greatly cheated by them.
The title character of the book, Amah, is
fascinating. She is of East African ancestry, yet she plays a respected
role as one of the Rose Platoon, an all-female group of royal bodyguards. How
did you decide to make her your protagonist?
JC: The women of the Rose Platoon literally
fought against the English, and joined Begam Hazrat Mahal, the African who led
the revolt against the English — and there are so very, very few references to
these women in the multiple textbooks on the subject that it became suddenly
obvious to me that this had to be their story. I found it and continue to find
it incredulous that they are absent from so many historical accounts when they
were at the very center of the uprising against English rule. One really can’t
help thinking that sexism and racism, as well as colonialism, must have had
something to do with their significant absence from the English histories on
There was a moment about midway through the book that really
caught my attention (and which I think I can ask about without revealing any
spoilers). You write “The big gun above them rules the world like the English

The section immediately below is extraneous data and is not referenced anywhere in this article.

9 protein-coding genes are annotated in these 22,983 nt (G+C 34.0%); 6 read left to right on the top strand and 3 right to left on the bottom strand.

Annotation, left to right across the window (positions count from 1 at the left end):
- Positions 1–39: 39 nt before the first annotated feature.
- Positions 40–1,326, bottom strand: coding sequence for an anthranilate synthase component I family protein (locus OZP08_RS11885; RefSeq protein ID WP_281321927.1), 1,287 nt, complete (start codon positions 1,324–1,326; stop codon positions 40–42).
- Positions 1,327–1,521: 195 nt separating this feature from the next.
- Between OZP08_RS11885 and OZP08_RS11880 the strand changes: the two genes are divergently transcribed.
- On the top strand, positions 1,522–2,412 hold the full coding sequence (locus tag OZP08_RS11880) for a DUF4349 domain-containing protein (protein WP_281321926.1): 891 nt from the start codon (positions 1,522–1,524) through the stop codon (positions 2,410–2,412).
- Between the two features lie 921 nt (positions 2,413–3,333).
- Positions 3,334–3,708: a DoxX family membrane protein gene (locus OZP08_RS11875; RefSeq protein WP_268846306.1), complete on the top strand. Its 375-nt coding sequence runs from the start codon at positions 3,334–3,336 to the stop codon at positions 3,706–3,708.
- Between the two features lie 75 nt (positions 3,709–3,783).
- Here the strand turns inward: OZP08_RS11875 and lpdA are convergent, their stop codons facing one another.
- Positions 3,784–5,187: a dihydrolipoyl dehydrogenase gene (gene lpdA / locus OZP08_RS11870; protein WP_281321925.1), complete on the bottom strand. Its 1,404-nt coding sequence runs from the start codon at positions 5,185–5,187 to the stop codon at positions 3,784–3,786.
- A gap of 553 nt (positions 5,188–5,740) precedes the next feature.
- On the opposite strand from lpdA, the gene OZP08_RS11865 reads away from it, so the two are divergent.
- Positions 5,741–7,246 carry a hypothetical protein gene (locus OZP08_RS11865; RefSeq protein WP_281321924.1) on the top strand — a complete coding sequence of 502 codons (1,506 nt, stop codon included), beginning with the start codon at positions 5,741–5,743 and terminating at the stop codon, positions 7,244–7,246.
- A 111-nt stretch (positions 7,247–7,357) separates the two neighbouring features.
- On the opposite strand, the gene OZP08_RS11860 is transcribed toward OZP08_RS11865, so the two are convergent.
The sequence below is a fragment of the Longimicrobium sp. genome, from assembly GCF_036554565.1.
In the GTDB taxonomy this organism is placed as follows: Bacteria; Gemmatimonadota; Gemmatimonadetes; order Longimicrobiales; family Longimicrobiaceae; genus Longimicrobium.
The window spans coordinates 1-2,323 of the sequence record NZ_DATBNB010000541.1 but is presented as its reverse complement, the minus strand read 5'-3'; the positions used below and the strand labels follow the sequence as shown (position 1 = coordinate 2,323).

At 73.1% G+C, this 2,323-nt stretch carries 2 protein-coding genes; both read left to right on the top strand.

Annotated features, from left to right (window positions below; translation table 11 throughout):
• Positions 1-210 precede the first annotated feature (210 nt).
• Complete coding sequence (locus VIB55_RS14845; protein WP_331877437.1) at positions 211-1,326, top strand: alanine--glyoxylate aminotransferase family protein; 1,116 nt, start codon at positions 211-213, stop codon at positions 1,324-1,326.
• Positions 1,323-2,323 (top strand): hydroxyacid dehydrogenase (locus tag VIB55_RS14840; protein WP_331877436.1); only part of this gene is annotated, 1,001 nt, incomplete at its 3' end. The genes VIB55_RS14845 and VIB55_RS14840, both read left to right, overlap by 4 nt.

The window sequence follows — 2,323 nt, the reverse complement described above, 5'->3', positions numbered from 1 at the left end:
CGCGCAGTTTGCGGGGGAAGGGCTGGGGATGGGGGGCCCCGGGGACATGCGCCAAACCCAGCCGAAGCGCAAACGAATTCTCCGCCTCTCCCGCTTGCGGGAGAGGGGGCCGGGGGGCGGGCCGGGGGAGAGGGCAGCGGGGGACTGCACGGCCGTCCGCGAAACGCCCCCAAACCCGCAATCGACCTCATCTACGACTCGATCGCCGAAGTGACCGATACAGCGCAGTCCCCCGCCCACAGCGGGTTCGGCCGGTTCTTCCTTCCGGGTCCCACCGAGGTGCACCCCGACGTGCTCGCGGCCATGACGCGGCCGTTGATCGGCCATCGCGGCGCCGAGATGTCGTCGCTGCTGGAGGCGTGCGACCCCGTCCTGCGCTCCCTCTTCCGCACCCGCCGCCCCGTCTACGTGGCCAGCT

rule the world, like Red Man rules, like the Kotwal rules—like the hangman
rules. The big gun watches. It tells the crowd to be afraid.” This is a novel
that wrestles with questions about power and legitimacy. What does it ask
readers to think about the process of colonialism?
JC: Of course many people have written about
colonialism, about power and legitimacy. I hope that my book, like others,
might remind people that because of the process of colonialism there is so much
that we don’t know about the people who are being colonized — that we too often
only get a colonizer’s story of a place and its people. I hope this book helps
readers to reflect on our own lives today, too. What does the general public in
the U.S. know about the people who live in countries like Iraq or Vietnam or
other countries where the United States has been involved in conflict? What do
we really know about the stories of those places from the point of view of the
people who actually live there?
I appreciated the role of food in this book as well,
particularly the insistence that even in the midst of turmoil and battles,
people need to eat, and there is a wide array of food mentioned in the course
of the novel. Was that something you consciously aimed to do or did it just
turn out that way?
JC: Sharar (the man from Lucknow who I
referred to earlier) wrote down tons of amazing details about what people ate
and for what occasions they might eat a particular food. I did consciously aim
for food to be a strong part of the setting because really good food and the
art of putting on a great meal was clearly extremely important to Lucknow’s
royal family — and it was also something that the English scorned the royal
family for. The English liked to call the royal family decadent, for instance,
because they liked to produce a lot of sugary delicacies. The research often
made me hungry!